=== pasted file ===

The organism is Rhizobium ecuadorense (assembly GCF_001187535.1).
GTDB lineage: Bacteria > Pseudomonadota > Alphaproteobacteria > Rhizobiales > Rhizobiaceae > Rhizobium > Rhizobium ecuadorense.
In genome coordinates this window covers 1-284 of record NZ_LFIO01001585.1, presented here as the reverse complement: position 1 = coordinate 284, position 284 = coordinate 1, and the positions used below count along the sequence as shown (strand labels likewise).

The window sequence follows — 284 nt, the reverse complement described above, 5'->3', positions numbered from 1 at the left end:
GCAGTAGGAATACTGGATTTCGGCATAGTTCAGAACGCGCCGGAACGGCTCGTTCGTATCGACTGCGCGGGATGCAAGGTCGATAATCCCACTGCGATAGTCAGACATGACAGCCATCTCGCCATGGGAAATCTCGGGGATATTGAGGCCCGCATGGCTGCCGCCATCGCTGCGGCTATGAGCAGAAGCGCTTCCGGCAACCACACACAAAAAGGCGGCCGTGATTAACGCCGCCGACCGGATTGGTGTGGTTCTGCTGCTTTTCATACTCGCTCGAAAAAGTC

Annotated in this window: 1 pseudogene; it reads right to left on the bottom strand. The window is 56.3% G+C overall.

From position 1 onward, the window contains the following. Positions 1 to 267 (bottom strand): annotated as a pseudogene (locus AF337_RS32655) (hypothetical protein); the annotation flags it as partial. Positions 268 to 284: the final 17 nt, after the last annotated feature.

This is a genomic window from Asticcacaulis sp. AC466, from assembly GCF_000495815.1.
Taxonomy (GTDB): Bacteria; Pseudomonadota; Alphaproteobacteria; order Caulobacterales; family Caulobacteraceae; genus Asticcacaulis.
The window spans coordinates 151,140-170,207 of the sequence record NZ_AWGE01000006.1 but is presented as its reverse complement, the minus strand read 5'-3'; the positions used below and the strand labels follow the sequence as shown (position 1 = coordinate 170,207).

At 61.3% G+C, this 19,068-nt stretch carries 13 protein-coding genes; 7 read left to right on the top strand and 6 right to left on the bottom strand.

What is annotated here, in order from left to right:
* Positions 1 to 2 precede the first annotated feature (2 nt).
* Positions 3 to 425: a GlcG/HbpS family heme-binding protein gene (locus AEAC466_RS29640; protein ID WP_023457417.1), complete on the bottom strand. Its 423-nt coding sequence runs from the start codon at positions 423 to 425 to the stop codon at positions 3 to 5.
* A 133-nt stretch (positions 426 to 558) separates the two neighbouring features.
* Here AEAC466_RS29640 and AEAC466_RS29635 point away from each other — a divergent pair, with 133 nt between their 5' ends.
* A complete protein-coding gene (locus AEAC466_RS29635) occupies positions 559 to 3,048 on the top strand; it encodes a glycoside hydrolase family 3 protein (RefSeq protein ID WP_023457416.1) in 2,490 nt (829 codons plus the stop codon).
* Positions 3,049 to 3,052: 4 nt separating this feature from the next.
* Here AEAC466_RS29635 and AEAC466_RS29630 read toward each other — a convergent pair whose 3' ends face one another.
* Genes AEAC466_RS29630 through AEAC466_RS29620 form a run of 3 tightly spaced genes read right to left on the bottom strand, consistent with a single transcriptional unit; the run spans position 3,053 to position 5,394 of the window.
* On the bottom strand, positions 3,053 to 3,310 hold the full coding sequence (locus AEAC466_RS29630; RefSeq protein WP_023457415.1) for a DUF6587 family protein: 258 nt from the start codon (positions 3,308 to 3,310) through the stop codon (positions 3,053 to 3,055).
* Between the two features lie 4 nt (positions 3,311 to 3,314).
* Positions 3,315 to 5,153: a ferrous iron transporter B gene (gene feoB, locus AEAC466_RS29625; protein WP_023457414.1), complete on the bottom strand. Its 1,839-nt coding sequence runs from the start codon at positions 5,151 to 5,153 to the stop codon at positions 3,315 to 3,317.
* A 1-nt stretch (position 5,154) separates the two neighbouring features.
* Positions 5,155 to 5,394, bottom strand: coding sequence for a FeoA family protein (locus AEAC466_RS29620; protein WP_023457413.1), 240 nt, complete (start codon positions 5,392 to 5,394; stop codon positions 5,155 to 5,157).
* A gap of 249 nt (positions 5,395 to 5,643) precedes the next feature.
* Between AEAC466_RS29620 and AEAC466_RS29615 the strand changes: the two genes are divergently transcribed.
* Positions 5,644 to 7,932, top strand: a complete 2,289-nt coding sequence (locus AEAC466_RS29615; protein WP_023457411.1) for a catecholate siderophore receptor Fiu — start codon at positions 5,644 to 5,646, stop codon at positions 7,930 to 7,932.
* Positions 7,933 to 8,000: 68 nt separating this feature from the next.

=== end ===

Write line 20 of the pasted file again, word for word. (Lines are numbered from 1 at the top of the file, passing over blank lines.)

* Genes AEAC466_RS29630 through AEAC466_RS29620 form a run of 3 tightly spaced genes read right to left on the bottom strand, consistent with a single transcriptional unit; the run spans position 3,053 to position 5,394 of the window.